Conservation was a further step. The fact that food remains edible when it is kept in a closed container at a certain temperature over a long period of time, was discovered by a Frenchman, Nicolas Appert, in 1809 when he was charged with supplying food to Napoleon's armies. His British colleague, Peter Durand, discovered that tins were the best containers for doing so. But it was not until 1863 that a scientist by the name of Louis Pasteur discovered that microbes could be killed by heating. The production of tinned food spread quickly, most of all in the USA, and the United States soon became the market leader.

Milk conservation can also be traced back to military requirements. During the American Civil War in the 1860s Gail Borden developed condensed milk. A Swiss firm launched it onto the European market and soon after it merged with another firm owned by Henri Nestlé, the inventor of baby food. The result was that condensed milk became famous under Nestlé’s name.

Around the end of the 19th century a new form of co-operative manufacturing arose in dairy production. Dairy farmers, above all in the Netherlands, Scandinavia and northern Germany, joined forces to market their dairy produce. Cooperative dairies produced butter and cheese to uniform standards and conquered ever larger markets beyond national boundaries. The standardisation of food production, increasingly independent of the time of manufacture and the region where it was made, has continued right down to the present day.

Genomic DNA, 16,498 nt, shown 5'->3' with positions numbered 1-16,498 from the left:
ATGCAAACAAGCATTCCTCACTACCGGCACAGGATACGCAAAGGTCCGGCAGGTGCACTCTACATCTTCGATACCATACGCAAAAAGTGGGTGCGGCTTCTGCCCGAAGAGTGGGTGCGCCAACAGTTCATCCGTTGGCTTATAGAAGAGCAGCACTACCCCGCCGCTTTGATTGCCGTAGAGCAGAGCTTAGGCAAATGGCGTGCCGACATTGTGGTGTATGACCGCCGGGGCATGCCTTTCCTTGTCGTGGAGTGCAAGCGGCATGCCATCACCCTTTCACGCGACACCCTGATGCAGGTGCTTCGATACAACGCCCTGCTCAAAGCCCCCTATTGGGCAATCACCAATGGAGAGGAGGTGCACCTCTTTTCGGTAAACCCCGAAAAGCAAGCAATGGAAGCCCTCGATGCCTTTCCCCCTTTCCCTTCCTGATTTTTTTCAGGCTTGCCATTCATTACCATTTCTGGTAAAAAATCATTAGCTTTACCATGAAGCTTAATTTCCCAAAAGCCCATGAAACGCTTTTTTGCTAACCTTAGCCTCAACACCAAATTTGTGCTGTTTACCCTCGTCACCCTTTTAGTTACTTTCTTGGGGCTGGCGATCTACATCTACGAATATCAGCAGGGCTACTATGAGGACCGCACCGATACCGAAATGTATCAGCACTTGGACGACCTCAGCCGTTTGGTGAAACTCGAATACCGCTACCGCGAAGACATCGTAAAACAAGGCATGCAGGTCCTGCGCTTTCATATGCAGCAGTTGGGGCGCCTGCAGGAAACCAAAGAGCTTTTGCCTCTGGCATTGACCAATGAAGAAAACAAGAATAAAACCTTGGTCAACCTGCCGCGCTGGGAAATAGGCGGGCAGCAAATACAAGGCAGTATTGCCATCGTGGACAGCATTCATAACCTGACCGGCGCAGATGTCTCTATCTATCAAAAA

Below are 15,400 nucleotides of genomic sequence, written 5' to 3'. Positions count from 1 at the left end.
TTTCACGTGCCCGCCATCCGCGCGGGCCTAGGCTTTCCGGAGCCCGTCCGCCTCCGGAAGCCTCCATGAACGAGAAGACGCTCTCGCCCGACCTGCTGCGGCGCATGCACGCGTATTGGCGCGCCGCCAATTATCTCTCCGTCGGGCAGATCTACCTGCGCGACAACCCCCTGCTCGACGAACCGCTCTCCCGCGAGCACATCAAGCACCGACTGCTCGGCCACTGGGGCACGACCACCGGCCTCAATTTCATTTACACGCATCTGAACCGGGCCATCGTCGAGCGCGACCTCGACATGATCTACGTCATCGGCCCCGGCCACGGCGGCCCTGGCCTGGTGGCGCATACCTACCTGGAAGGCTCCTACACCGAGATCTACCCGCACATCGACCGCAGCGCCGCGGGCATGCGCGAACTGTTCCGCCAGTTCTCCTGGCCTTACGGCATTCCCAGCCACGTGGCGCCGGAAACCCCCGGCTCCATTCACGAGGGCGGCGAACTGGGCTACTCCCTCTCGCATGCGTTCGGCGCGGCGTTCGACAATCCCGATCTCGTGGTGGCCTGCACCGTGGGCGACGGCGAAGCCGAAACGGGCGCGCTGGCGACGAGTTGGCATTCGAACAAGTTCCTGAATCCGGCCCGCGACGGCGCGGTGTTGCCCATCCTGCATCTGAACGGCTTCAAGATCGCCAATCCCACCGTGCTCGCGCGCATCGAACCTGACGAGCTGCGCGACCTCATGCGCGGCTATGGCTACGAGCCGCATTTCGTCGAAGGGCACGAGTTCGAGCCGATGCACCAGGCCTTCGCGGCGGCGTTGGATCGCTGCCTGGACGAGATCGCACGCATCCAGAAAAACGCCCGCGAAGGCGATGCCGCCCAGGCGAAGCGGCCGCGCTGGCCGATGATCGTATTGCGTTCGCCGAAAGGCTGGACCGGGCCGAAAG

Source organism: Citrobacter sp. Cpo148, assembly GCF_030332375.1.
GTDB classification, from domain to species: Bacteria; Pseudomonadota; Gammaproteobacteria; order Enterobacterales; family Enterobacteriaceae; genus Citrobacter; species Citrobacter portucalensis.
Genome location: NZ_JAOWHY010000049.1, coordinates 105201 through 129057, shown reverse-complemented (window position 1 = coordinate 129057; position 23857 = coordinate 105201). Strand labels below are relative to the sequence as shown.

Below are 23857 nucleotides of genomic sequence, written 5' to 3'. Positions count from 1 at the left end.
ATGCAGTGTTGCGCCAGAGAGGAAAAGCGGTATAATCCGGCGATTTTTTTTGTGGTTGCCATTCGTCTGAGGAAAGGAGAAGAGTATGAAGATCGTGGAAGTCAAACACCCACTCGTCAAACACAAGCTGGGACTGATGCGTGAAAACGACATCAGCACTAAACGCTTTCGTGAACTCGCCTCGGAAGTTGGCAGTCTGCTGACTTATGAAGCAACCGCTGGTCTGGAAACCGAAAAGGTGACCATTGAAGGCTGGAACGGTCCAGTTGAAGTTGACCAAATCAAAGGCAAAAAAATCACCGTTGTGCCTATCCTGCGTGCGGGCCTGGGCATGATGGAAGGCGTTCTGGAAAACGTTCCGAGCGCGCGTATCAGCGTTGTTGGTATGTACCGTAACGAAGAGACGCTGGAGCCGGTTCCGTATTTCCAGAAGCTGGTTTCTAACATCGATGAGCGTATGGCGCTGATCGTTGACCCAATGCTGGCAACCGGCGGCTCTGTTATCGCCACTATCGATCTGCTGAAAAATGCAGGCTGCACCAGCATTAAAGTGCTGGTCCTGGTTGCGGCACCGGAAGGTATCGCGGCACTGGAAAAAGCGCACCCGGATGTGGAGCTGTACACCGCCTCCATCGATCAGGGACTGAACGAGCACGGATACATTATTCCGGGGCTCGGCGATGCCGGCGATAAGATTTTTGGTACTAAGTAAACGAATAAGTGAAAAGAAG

Houghton | United Kingdom
One of the largest timber-built water mills in Europe, Houghton Mill is open to the public for the main tourist season and welcomes around 14,000 visitors a year. There are 3 floors of information and interactive exhibits relating to the milling process and social history of milling. Visitors can ...
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Houghton Mill
Mill Street
PE28 2AZ Huntingdon, Cambridgeshire, United Kingdom

Keith | United Kingdom